According to Department of Energy (DOE) research, methane hydrate is a cage-like lattice of ice inside of which are trapped molecules of methane, the chief constituent of natural gas. Here is what is most promising about methane hydrate: when brought to the earth’s surface, one cubic meter of gas hydrate releases 164 cubic meters of natural gas.
Translated into the perspective of a clean-burning fuel, the DOE opines, “the energy content of methane occurring in hydrate form is immense, possibly exceeding the combined energy content of all other known fossil fuels.”
Hydrate deposits occur in two types of settings: Arctic permafrost and beneath the ocean floor. Scientific estimates show hydrate deposits may be several hundred meters thick. To date, however, future production volumes are considered to be only speculative because methane production from hydrate has only been documented in small-scale field experiments.
Even so, the potential of such a vast fuel resource has led the DOE to launch methane hydrate program to allow environmentally safe methane production from Arctic and domestic offshore hydrates.
This program includes R&D concerning:
- Production Feasibility
- Research and Modeling
- Climate Change
- International Collaboration
If interested in the potential fuel source, there is much to learn from the methane hydrate newsletter, Fire in the Ice. This quarterly publication reports on the latest R&D developments taking place. The reference to ice is because methane hydrate is “a cage-like lattice of ice” containing trapped molecules of methane.
The newsletter now reaches an estimated 1300 scientists and other interested individuals from 16 countries. To subscribe to Fire in the Ice send an email to the DOE.
More interesting information concerning methane hydrate can be found at the National Energy Technology Laboratory (NETL)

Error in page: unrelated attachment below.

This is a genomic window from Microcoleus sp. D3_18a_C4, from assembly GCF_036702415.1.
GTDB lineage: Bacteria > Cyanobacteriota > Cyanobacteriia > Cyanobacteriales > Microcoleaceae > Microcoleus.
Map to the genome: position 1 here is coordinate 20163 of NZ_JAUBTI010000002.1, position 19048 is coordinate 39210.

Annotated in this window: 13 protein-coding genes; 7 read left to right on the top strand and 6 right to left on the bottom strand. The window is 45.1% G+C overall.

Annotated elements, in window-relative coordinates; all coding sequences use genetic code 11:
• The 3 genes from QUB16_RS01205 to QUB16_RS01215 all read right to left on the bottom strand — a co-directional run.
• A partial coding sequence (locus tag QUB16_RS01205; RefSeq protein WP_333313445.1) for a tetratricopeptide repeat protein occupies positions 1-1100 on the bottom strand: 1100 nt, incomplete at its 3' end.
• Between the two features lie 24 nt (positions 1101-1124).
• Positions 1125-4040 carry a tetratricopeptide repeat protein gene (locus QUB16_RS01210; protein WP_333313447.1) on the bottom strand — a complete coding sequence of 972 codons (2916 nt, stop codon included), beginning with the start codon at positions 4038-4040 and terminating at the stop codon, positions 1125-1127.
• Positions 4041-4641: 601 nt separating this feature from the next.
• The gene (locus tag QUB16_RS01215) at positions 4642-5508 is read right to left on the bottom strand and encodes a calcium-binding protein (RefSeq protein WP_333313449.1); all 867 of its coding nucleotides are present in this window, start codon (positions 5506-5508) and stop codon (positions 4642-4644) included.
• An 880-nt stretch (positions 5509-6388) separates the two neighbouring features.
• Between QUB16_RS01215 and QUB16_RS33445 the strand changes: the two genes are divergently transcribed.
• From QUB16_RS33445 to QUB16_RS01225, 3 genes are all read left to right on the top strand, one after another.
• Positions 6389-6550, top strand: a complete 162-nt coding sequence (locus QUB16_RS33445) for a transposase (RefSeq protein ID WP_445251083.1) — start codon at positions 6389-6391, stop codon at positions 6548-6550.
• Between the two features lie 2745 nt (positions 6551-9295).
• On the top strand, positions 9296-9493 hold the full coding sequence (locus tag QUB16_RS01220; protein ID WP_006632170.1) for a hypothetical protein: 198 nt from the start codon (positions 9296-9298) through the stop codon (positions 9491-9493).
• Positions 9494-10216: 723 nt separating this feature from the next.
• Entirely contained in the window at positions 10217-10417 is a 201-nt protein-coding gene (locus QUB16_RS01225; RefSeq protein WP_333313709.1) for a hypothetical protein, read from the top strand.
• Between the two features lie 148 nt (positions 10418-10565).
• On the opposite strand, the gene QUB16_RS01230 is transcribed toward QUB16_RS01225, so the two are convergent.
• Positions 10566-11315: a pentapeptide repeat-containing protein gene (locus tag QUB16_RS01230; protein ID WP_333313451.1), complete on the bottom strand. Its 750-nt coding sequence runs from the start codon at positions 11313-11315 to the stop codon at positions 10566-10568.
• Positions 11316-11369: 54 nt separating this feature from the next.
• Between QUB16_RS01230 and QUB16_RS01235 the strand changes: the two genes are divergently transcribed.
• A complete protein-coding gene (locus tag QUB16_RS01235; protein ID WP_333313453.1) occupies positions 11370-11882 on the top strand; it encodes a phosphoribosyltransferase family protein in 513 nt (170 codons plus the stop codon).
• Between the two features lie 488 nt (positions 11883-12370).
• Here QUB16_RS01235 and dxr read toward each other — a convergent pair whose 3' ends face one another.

According to NETL, gas hydrates are a naturally occurring combination of methane gas and water that form under specific conditions of low temperature and high pressure. “Once thought to be rare in nature, gas hydrates are now known to occur in great abundance in association with arctic permafrost and in the shallow sediments of the deep-water continental shelves.”
NETL oversees the Methane Hydrates Program, whose purpose is to advance the scientific understanding of gas hydrates as they occur in nature.
We know that renewable energies like solar and wind at this point in time are not capable of addressing the world’s total energy demands. Should international R&D efforts prove successful – both from climate and production standpoints – methane hydrate may one day have a major role as a fuel for the future.
A writer, producer and director, Meyers is editor and site director of Green Building Elements, a contributor to CleanTechnica, and founder of Green Streets MediaTrain, a communications connection and eLearning hub. As an independent producer, he's been involved in the development, production and distribution of television and distance learning programs for both the education industry and corporate sector. He also is an avid gardener and loves sustainable innovation.